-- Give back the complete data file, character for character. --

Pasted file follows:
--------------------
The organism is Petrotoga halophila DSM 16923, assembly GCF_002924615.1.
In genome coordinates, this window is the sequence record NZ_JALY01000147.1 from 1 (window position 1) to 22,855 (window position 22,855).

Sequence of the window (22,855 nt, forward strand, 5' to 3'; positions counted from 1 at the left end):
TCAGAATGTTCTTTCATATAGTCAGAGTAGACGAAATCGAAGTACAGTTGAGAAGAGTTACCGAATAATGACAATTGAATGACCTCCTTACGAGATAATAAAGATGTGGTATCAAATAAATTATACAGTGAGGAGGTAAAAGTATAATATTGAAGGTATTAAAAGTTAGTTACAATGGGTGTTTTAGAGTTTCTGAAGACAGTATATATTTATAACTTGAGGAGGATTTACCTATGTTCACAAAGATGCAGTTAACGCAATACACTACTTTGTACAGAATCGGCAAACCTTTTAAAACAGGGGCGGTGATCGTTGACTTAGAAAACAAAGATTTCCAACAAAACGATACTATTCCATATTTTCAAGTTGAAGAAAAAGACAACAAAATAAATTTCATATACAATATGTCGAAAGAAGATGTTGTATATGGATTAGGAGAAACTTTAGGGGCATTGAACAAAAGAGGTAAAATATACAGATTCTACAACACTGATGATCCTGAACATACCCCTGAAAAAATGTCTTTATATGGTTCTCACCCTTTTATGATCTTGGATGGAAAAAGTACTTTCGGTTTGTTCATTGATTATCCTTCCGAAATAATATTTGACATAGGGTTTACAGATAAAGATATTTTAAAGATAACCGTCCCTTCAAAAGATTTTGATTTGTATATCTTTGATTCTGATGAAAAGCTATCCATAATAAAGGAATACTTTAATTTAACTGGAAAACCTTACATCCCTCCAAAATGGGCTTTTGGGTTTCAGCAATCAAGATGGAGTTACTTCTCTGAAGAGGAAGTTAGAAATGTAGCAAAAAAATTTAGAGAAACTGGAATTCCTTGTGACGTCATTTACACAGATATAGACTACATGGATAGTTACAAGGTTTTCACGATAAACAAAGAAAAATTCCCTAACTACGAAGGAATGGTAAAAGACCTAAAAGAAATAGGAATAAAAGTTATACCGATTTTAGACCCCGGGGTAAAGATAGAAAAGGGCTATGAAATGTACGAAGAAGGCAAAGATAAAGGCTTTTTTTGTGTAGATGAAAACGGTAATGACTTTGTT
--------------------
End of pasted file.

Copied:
The organism is Petrotoga halophila DSM 16923, assembly GCF_002924615.1.
In genome coordinates, this window is the sequence record NZ_JALY01000147.1 from 1 (window position 1) to 22,855 (window position 22,855).

Sequence of the window (22,855 nt, forward strand, 5' to 3'; positions counted from 1 at the left end):
TCAGAATGTTCTTTCATATAGTCAGAGTAGACGAAATCGAAGTACAGTTGAGAAGAGTTACCGAATAATGACAATTGAATGACCTCCTTACGAGATAATAAAGATGTGGTATCAAATAAATTATACAGTGAGGAGGTAAAAGTATAATATTGAAGGTATTAAAAGTTAGTTACAATGGGTGTTTTAGAGTTTCTGAAGACAGTATATATTTATAACTTGAGGAGGATTTACCTATGTTCACAAAGATGCAGTTAACGCAATACACTACTTTGTACAGAATCGGCAAACCTTTTAAAACAGGGGCGGTGATCGTTGACTTAGAAAACAAAGATTTCCAACAAAACGATACTATTCCATATTTTCAAGTTGAAGAAAAAGACAACAAAATAAATTTCATATACAATATGTCGAAAGAAGATGTTGTATATGGATTAGGAGAAACTTTAGGGGCATTGAACAAAAGAGGTAAAATATACAGATTCTACAACACTGATGATCCTGAACATACCCCTGAAAAAATGTCTTTATATGGTTCTCACCCTTTTATGATCTTGGATGGAAAAAGTACTTTCGGTTTGTTCATTGATTATCCTTCCGAAATAATATTTGACATAGGGTTTACAGATAAAGATATTTTAAAGATAACCGTCCCTTCAAAAGATTTTGATTTGTATATCTTTGATTCTGATGAAAAGCTATCCATAATAAAGGAATACTTTAATTTAACTGGAAAACCTTACATCCCTCCAAAATGGGCTTTTGGGTTTCAGCAATCAAGATGGAGTTACTTCTCTGAAGAGGAAGTTAGAAATGTAGCAAAAAAATTTAGAGAAACTGGAATTCCTTGTGACGTCATTTACACAGATATAGACTACATGGATAGTTACAAGGTTTTCACGATAAACAAAGAAAAATTCCCTAACTACGAAGGAATGGTAAAAGACCTAAAAGAAATAGGAATAAAAGTTATACCGATTTTAGACCCCGGGGTAAAGATAGAAAAGGGCTATGAAATGTACGAAGAAGGCAAAGATAAAGGCTTTTTTTGTGTAGATGAAAACGGTAATGACTTTGTT